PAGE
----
Wednesday, June 17, 2015

Nacho & the Bull

I recently found some old files from my year in Spain back in 1997 while I was working as a Manufacturing Engineer for Guest, Keen, and Nettlefolds (GKN Automotive). I lived in the Galicia region of north-west Spain in the city of Vigo.

During my time at GKN Indugasa, the Galicia office, I wrote several reports home to my team in the States sharing my adventures. All comic descriptions by me, all images by Google. Below is the first report, written shortly after my arrival in Vigo:

¡Hola, Mi Amigos!

Hello from the land of flamenco dancers and bull fighting. This is the non-formal report on my goings-on. I am doing well here in Vigo.

I arrived safely after a smooth flight only interrupted once by terrorists, who I handily dispensed. My accommodations are nice as I am living in a nice American style hotel (that means I have my own bathroom). I have resumed Spanish classes and get to regularly practice trying to guess what people around me are saying. The sounds "thh" and "rrrrrrrrrrr" abound. Neither of which I have been able to figure where to use correctly.
The people of Indugasa have been very nice to me. I have been paired up with a young engineer nicknamed Nacho. Gotta love that name. His real name is Ignacio Martinez. Nacho must be Spanish nickname for Ignacio, like Bill for William. Next time you see Ignacio Martin, just call him Nacho. That will be a one way ticket to the corner office, guaranteed.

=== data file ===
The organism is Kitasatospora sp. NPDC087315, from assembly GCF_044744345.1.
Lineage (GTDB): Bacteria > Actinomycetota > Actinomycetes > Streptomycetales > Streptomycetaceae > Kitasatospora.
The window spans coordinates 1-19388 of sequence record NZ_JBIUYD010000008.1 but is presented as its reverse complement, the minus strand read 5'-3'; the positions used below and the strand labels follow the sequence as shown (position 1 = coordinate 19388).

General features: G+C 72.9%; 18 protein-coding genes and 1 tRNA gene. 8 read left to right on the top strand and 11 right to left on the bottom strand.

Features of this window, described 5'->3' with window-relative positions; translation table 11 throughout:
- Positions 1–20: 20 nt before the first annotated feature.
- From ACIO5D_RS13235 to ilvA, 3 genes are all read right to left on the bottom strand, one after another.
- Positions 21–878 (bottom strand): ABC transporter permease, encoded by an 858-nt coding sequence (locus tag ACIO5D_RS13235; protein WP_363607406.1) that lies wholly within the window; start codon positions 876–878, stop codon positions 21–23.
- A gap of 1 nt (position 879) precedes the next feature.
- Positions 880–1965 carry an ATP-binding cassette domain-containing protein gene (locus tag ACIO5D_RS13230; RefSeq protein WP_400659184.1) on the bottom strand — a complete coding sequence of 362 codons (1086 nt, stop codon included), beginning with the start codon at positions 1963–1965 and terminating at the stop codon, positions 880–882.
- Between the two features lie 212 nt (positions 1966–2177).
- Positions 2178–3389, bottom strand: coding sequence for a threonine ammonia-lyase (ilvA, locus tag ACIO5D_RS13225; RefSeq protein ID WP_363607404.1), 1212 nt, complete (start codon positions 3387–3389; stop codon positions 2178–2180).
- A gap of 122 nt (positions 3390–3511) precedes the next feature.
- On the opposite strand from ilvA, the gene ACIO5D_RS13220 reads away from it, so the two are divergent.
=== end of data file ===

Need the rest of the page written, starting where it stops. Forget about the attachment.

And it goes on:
The people in the factory are very accepting as well and are actually quite enthusiastic about teaching me how to learn words and to say them correctly. Today I had an extensive counting lesson with a Spanish Bob Wayne look-alike.
The weather here is comfortable, but it has rained EVERY day. The plus side of all the rain is that the local rivers were all pumped up. I of course had no kayak and just looked. $%&%¿รง*. I was able to go drive around the countryside and to the beach this past weekend and even ventured into beautiful Portugal. And then got lost (no titans of industry in the car this time) and had the pleasure of speaking Spanish poorly to a couple of Portuguese people, who only spoke Portuguese. I pointed a lot. They were very nice and I got found, so all is well. The countryside is as beautiful as the roads are narrow. The driving here is absolutely crazy, much to my liking. Speed limits are ignored and never enforced. All other rules of the road are optional as well.

As I was driving local-style in the mountains, I got to meet a large Mercedes bus as it came screaming around a curve. The country roads are made to hold 1 Mercedes bus and no cars. Needless to say, I got to do some off-roading. I also got to meet up with some oxen and El Torro, the bull. I was driving a red car and I think someone yelled ¡Ole!. It was a tense moment. I would have rather had another bus, because Torro looked pissed.

An old lady with some twigs saved me.

Tell everyone all is well. Big "¡Hola!" to the team back in MTC7 and all the rest of the gang. Sangria for all when I return. More stories later.

Adios, mi amigos.

Note: All images displayed are courtesy of Google Images.